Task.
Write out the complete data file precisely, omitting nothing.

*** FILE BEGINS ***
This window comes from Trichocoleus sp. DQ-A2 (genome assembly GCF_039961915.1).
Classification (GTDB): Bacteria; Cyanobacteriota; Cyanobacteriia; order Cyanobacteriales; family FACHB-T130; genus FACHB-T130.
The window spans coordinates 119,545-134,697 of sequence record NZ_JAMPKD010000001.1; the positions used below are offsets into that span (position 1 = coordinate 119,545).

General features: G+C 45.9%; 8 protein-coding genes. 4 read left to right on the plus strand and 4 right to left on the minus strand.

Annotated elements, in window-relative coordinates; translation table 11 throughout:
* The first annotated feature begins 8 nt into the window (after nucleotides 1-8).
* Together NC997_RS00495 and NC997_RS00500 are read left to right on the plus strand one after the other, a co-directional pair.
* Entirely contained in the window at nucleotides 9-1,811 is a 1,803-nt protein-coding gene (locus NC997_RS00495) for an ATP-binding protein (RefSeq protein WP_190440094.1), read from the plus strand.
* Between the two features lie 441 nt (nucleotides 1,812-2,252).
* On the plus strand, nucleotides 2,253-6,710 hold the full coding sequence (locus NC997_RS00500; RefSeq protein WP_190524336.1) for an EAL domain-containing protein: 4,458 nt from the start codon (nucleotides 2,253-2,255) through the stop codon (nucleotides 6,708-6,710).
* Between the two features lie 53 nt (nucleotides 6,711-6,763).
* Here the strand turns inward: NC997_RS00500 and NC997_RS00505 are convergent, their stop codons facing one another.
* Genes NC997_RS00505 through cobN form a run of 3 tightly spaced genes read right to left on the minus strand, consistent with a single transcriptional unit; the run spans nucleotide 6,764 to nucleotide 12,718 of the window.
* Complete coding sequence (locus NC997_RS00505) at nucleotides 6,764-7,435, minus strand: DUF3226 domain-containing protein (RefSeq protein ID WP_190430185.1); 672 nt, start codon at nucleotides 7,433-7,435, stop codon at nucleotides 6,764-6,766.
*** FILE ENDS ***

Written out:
This window comes from Trichocoleus sp. DQ-A2 (genome assembly GCF_039961915.1).
Classification (GTDB): Bacteria; Cyanobacteriota; Cyanobacteriia; order Cyanobacteriales; family FACHB-T130; genus FACHB-T130.
The window spans coordinates 119,545-134,697 of sequence record NZ_JAMPKD010000001.1; the positions used below are offsets into that span (position 1 = coordinate 119,545).

General features: G+C 45.9%; 8 protein-coding genes. 4 read left to right on the plus strand and 4 right to left on the minus strand.

Annotated elements, in window-relative coordinates; translation table 11 throughout:
* The first annotated feature begins 8 nt into the window (after nucleotides 1-8).
* Together NC997_RS00495 and NC997_RS00500 are read left to right on the plus strand one after the other, a co-directional pair.
* Entirely contained in the window at nucleotides 9-1,811 is a 1,803-nt protein-coding gene (locus NC997_RS00495) for an ATP-binding protein (RefSeq protein WP_190440094.1), read from the plus strand.
* Between the two features lie 441 nt (nucleotides 1,812-2,252).
* On the plus strand, nucleotides 2,253-6,710 hold the full coding sequence (locus NC997_RS00500; RefSeq protein WP_190524336.1) for an EAL domain-containing protein: 4,458 nt from the start codon (nucleotides 2,253-2,255) through the stop codon (nucleotides 6,708-6,710).
* Between the two features lie 53 nt (nucleotides 6,711-6,763).
* Here the strand turns inward: NC997_RS00500 and NC997_RS00505 are convergent, their stop codons facing one another.
* Genes NC997_RS00505 through cobN form a run of 3 tightly spaced genes read right to left on the minus strand, consistent with a single transcriptional unit; the run spans nucleotide 6,764 to nucleotide 12,718 of the window.
* Complete coding sequence (locus NC997_RS00505) at nucleotides 6,764-7,435, minus strand: DUF3226 domain-containing protein (RefSeq protein ID WP_190430185.1); 672 nt, start codon at nucleotides 7,433-7,435, stop codon at nucleotides 6,764-6,766.